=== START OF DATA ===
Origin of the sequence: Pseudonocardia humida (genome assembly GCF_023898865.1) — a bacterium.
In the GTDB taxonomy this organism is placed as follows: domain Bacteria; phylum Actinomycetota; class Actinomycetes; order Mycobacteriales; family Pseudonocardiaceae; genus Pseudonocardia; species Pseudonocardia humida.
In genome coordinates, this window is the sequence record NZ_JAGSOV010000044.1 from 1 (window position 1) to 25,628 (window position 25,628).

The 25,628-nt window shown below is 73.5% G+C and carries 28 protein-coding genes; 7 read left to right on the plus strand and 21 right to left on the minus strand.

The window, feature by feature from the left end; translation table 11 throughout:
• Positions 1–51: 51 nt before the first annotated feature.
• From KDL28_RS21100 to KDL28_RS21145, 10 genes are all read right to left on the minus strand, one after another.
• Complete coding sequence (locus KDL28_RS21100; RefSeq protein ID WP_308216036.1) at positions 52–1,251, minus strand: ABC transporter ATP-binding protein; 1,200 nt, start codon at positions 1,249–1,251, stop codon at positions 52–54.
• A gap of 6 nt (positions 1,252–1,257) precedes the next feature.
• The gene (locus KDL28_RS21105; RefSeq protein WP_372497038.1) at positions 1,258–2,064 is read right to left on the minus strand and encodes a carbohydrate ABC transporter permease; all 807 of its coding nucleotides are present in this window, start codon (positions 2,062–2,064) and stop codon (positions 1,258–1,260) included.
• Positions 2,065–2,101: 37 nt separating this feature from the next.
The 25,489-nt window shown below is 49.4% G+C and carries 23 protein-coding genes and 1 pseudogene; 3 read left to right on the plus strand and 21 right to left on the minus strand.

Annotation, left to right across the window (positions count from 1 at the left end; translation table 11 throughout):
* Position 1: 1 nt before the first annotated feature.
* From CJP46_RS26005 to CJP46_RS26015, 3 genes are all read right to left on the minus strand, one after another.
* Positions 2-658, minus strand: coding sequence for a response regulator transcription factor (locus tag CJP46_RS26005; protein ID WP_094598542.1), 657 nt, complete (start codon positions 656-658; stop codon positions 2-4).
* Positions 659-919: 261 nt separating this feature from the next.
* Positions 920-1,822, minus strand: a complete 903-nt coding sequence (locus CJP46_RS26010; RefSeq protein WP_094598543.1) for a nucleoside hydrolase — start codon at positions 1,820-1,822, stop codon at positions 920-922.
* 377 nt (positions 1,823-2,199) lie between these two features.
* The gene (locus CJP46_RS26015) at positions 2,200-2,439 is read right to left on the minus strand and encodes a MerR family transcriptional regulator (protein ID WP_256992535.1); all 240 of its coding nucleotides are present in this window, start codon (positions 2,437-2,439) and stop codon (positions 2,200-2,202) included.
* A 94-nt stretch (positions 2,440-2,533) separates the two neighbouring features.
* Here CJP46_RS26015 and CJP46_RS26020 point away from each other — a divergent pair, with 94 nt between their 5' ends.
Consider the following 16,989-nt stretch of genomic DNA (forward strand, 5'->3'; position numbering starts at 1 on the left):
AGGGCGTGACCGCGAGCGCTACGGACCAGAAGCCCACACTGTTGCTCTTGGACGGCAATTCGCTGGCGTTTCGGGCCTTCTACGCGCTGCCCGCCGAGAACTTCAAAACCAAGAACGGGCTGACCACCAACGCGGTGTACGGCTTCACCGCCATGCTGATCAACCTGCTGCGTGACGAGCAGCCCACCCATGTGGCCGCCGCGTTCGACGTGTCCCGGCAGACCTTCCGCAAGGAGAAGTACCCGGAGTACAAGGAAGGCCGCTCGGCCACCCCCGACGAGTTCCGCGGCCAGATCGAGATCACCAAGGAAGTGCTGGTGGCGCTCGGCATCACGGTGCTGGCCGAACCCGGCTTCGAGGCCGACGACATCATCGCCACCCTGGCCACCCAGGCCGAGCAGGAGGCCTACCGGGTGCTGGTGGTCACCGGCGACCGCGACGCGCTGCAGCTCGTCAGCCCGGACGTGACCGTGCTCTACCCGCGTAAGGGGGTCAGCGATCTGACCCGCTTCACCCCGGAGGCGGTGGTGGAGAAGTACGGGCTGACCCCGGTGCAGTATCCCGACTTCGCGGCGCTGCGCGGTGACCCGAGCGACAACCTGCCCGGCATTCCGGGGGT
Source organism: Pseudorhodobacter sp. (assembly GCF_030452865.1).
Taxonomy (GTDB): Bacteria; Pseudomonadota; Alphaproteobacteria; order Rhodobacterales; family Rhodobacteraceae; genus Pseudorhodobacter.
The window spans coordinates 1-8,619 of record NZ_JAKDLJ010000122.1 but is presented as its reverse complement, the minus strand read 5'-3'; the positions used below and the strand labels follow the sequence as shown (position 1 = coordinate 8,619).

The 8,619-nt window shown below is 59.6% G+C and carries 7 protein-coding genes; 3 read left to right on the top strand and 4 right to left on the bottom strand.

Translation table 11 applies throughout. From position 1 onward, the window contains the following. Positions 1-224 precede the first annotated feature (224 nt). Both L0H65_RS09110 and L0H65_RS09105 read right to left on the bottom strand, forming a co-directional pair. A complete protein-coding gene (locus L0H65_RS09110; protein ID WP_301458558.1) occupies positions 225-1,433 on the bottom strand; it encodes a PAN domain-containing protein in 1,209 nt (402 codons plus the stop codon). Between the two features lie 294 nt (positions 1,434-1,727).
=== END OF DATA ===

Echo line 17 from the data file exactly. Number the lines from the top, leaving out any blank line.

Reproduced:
* Positions 659-919: 261 nt separating this feature from the next.